Rising carbon levels in the oceans may affect a salmon’s sense of smell, impairing their ability to find their home stream, according to a new study published by the University of Washington and NOAA Fisheries Science Center.
“Salmon famously use their nose for so many important aspects of their life, from navigation and finding food to detecting predators and reproducing. So it was important for us to know if salmon would be impacted by future carbon dioxide conditions in the marine environment,” said lead author Chase Williams, a postdoctoral researcher in Evan Gallagher’s lab at the UW Department of Environmental and Occupational Health Sciences in the School of Public Health.
The study, published last month in the journal Global Change Biology, is the first to show that ocean acidification affects coho salmons’ sense of smell. The study also takes a more comprehensive approach than earlier work with marine fish by looking at where in the sensory-neural system the ability to smell erodes for fish, and how that loss of smell changes their behavior.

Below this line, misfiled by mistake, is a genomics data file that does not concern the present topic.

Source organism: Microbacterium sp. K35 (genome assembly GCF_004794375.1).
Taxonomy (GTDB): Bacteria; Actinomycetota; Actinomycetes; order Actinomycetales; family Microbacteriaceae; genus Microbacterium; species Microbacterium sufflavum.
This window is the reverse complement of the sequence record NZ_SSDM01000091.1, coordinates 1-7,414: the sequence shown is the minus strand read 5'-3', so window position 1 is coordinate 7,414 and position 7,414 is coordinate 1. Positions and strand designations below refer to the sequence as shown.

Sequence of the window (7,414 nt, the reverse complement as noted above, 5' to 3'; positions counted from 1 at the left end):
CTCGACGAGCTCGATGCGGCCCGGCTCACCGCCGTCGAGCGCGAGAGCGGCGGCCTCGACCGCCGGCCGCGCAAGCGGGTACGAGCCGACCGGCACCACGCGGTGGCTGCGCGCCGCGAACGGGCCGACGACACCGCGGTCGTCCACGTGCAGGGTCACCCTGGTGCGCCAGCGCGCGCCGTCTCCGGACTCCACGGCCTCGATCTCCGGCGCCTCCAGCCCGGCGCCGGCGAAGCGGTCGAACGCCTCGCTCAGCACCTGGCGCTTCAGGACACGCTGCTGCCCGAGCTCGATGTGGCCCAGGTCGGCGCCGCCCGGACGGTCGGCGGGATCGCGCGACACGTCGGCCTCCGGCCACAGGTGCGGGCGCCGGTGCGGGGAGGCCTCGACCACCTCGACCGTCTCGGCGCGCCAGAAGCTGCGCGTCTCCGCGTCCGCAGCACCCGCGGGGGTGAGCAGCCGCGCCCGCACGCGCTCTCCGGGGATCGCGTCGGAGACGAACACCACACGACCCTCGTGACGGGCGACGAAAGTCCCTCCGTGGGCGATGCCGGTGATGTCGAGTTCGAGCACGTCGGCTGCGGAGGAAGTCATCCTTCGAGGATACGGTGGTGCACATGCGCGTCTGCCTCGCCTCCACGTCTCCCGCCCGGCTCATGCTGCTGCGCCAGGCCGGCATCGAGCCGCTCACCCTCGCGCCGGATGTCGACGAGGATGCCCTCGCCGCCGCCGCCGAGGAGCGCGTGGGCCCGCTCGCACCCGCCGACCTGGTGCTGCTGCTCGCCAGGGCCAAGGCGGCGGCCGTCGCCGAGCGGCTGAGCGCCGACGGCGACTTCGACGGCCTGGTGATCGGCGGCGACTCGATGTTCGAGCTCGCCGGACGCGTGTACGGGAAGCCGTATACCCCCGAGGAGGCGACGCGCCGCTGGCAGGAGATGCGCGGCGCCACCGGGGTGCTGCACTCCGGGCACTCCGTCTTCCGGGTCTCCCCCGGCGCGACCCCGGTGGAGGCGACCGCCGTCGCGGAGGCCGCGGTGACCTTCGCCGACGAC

“Our studies and research from other groups have shown that exposure to pollutants can also interfere with sense of smell for salmon,” said Gallagher, senior co-author and a UW professor of toxicology. “Now, salmon are potentially facing a one-two punch from exposure to pollutants and the added burden of rising CO2. These have implications for the long-term survival of our salmon.”
The study comes at a time when Alaska fishermen are facing another “warm blob” forming in the North Pacific that is thought to have played a role in failed and funky salmon runs in 2018, as well as the Bering Sea, where the Bristol Bay salmon rear, that, as an article in Popular Science describes it, is “out of whack.”
The article describes a Bering Sea that last year remained virtually free of sea ice.
“Last year, or last winter, we had by far the lowest sea ice extent by any measure in the Bering Sea,” said Rick Thoman, who recently retired from studying weather and climate for the NOAA and currently works for the Alaska Center for Climate Assessment and Policy at the University of Alaska Fairbanks. From when reconstructed sea ice records begin in 1850 until now, this year was the lowest of the low in terms of sea ice, and “not by a little bit, by a tremendous amount.”
Cristy Fry can be reached at email@example.com.